At All Souls Church, John Stott has had a pastoral ministry in the heart of London since his ordination in 1945. His international ministry, through writing and speaking, is also justly famous. Less known is the ministry of Langham Partnership International (John Stott Ministries in the U.S.), which he started to serve majority world Christians. lpi particularly encourages biblical preaching by offering study books for pastors and libraries, by inspiring biblical preaching movements, and by offering doctoral scholarships for evangelical scholars who will commit to teaching in their home seminaries. All these grew out of Stott's personal involvement as he tirelessly traveled the world. "As I approach the end of my life," Stott says, "my passion is to promote the ministry of Langham Partnership International and so to see the Word of God faithfully expounded in the pulpits of the world."

In 2001, Stott chose Chris Wright, an Irishman, to take over leadership of the fast-growing lpi organization. "I believe that Chris is God's man to carry this work into the next generation," Stott says. Wright is a Cambridge Ph.D. in Old Testament who spent five years teaching in India and then eight years leading All Nations Christian College, a school dedicated to training in cross-cultural mission. Like Stott, Wright is an Anglican clergyman, a preacher who loves to travel the world, an author of serious but accessible books on Scripture and theology, and a birdwatcher. Unlike Stott, a lifelong bachelor, Wright has a wife and four children.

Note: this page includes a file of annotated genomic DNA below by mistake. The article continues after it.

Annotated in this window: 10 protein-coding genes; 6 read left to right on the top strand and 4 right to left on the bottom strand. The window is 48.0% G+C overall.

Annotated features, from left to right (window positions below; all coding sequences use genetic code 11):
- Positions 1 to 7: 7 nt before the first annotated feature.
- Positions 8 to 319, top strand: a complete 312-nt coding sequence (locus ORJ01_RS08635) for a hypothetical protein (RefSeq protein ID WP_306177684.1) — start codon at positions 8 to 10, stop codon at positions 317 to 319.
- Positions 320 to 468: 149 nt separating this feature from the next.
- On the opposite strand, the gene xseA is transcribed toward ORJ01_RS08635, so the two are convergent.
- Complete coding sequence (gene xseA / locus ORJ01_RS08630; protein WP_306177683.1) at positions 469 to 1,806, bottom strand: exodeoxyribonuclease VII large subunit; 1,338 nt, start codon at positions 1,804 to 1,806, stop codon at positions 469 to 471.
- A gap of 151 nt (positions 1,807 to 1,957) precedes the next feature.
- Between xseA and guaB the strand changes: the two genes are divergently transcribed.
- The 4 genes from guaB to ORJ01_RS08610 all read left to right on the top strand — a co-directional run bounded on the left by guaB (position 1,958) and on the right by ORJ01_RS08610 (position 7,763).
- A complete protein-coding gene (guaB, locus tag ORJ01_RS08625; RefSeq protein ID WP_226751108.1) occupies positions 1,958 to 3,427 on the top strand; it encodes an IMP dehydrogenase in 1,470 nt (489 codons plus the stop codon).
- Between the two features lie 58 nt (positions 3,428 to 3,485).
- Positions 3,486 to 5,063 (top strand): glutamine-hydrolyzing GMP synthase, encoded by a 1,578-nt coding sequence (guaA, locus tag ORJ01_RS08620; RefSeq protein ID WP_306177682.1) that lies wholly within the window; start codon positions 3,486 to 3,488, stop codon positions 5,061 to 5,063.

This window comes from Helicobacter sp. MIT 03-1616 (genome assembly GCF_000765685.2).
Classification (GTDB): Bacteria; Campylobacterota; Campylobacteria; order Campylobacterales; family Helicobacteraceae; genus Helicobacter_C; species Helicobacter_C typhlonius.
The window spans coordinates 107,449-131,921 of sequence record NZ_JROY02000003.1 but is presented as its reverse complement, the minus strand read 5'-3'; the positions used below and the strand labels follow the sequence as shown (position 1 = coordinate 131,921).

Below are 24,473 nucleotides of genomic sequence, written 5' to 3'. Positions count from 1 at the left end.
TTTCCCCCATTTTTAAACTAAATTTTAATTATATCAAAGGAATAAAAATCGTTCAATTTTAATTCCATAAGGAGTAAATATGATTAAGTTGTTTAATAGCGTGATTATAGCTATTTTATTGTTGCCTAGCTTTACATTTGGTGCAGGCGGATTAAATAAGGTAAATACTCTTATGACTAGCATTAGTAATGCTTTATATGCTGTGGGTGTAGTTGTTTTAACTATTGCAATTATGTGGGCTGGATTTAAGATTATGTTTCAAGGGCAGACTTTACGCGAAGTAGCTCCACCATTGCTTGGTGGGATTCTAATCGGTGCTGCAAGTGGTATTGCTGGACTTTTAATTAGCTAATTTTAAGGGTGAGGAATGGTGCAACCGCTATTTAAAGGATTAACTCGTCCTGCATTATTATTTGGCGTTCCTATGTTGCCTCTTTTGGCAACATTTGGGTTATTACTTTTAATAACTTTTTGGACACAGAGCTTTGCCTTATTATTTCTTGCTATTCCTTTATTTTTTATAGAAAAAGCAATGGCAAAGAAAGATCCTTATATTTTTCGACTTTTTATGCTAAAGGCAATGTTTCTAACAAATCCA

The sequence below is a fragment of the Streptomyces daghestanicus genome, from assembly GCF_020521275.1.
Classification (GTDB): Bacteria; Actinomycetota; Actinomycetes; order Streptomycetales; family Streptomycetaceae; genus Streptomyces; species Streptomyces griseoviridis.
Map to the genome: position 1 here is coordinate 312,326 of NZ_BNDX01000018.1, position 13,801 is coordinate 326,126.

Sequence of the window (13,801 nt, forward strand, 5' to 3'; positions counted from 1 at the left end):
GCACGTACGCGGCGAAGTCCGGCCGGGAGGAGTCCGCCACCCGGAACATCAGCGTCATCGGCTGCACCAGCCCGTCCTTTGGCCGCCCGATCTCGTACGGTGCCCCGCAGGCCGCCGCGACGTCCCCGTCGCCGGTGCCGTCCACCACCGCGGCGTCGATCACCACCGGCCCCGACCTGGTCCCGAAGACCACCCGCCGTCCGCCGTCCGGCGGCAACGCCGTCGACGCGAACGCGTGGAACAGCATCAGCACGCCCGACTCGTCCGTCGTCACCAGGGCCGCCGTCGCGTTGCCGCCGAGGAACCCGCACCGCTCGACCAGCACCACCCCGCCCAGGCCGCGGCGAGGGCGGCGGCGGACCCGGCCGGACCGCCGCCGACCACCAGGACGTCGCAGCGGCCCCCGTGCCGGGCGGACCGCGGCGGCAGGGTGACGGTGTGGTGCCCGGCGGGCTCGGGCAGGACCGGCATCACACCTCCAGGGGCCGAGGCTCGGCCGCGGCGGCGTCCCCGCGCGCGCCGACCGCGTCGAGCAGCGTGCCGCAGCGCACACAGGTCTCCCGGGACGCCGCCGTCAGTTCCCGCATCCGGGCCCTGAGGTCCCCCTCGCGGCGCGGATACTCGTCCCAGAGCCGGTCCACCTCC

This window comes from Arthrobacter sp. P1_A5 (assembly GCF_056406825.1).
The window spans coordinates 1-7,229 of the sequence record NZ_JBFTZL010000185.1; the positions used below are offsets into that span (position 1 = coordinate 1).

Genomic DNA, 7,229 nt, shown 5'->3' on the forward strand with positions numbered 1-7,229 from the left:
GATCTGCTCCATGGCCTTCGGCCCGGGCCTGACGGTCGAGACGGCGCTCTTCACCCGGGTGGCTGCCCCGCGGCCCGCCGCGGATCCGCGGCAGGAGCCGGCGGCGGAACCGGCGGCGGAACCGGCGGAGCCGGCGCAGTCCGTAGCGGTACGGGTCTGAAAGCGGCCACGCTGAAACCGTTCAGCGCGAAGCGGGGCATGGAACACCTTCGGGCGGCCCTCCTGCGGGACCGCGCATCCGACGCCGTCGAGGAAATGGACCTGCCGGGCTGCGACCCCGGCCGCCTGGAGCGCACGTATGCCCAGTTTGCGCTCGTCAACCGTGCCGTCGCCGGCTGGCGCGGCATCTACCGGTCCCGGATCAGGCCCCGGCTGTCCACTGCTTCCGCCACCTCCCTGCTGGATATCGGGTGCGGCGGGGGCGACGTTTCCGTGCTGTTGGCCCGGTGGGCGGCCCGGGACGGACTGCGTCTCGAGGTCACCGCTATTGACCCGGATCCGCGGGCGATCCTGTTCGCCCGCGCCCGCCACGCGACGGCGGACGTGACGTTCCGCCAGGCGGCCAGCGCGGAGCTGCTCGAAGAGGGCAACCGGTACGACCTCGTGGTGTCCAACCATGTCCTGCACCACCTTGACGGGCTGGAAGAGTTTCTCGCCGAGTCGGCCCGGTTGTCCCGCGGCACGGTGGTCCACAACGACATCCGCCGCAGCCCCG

Related Elsewhere:

This article is a sidebar to today's lead article, "Evangelism Plus: John Stott reflects on where we've been and where we're going."

Langham Partnership International has more information on Chris Wright and his writings.

Previous Christianity Today articles on John Stott include:

Basic Stott | The wisdom of evangelicalism's premier teacher on gender, charismatics, leaving the Church of England, the poor, evangelical fragmentation, Catholics, the future, and other subjects (Jan. 8, 1996)
Why Don't They Listen? | John Stott on the most pernicious obstacles to effective world evangelism (Sept. 5, 2003)
Pottering and Prayer | As John Stott turns 80, he still finds weeds to pull, birds to watch, and petitions to make. (April 27, 2001)
The Quotable Stott | Reflections on the occasion of John R.W. Stott's 80th birthday. (April 27, 2001)
An Elder Statesman's Plea | John Stott's 'little statement on evangelical faith' reveals the strengths and limitations of the movement he helped create. (Feb. 7, 2000)
Guardian of God's Word | The amazingly balanced, wise, biblical, and global ministry of a local pastor, John Stott." (September 16, 1996)

Articles on Stott from Christianity Today sister publication Books & Culture include:

WWJSD | The global ministry of John Stott. (March/April 2002)
Basic Christianity—with an Oxbridge Accent | John Stott and evangelical renewal. (Sept./Oct. 2000)

Christianity Today's other articles on its 50th anniversary include:

Where We Are and How We Got Here | 50 years ago, evangelicals were a sideshow of American culture. Since then, it's been a long, strange trip. Here's a look at the influences that shaped the movement. By Mark A. Noll (Sept. 29, 2006)
Sidebar: 'Truth from the Evangelical Viewpoint' | What Christianity Today meant to the movement 50 years ago. (Sept. 29, 2006)
One Reader's Thoughts on Christianity Today's 50th Anniversary | After five decades of reading, I've clipped far too many articles. (Oct. 12, 2006)

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